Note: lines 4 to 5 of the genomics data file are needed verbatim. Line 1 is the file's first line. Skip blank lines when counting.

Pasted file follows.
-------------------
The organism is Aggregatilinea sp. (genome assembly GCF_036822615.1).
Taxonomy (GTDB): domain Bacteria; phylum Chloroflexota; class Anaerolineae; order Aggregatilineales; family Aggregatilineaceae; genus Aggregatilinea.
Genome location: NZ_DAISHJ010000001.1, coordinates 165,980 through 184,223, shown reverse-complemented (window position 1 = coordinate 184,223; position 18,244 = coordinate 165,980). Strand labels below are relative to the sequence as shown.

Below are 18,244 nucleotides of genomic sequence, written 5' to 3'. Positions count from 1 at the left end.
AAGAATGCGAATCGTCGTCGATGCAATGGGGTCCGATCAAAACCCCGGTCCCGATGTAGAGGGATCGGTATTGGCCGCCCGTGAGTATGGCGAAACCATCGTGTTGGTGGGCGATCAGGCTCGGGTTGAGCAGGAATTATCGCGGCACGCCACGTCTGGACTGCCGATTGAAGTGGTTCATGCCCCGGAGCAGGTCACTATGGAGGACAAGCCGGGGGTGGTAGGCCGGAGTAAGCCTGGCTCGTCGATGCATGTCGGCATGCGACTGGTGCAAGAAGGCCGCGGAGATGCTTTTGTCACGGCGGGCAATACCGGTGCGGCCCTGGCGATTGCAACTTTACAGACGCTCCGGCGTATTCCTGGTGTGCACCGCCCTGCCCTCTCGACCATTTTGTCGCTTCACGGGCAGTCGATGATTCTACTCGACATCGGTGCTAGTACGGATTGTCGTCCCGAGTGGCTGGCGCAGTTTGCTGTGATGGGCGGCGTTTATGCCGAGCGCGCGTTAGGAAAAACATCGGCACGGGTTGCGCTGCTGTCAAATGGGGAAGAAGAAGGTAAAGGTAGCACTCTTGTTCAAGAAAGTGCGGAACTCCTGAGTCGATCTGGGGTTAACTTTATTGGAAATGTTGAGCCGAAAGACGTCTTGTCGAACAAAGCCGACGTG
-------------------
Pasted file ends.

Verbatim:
Below are 18,244 nucleotides of genomic sequence, written 5' to 3'. Positions count from 1 at the left end.
AAGAATGCGAATCGTCGTCGATGCAATGGGGTCCGATCAAAACCCCGGTCCCGATGTAGAGGGATCGGTATTGGCCGCCCGTGAGTATGGCGAAACCATCGTGTTGGTGGGCGATCAGGCTCGGGTTGAGCAGGAATTATCGCGGCACGCCACGTCTGGACTGCCGATTGAAGTGGTTCATGCCCCGGAGCAGGTCACTATGGAGGACAAGCCGGGGGTGGTAGGCCGGAGTAAGCCTGGCTCGTCGATGCATGTCGGCATGCGACTGGTGCAAGAAGGCCGCGGAGATGCTTTTGTCACGGCGGGCAATACCGGTGCGGCCCTGGCGATTGCAACTTTACAGACGCTCCGGCGTATTCCTGGTGTGCACCGCCCTGCCCTCTCGACCATTTTGTCGCTTCACGGGCAGTCGATGATTCTACTCGACATCGGTGCTAGTACGGATTGTCGTCCCGAGTGGCTGGCGCAGTTTGCTGTGATGGGCGGCGTTTATGCCGAGCGCGCGTTAGGAAAAACATCGGCACGGGTTGCGCTGCTGTCAAATGGGGAAGAAGAAGGTAAAGGTAGCACTCTTGTTCAAGAAAGTGCGGAACTCCTGAGTCGATCTGGGGTTAACTTTATTGGAAATGTTGAGCCGAAAGACGTCTTGTCGAACAAAGCCGACGTG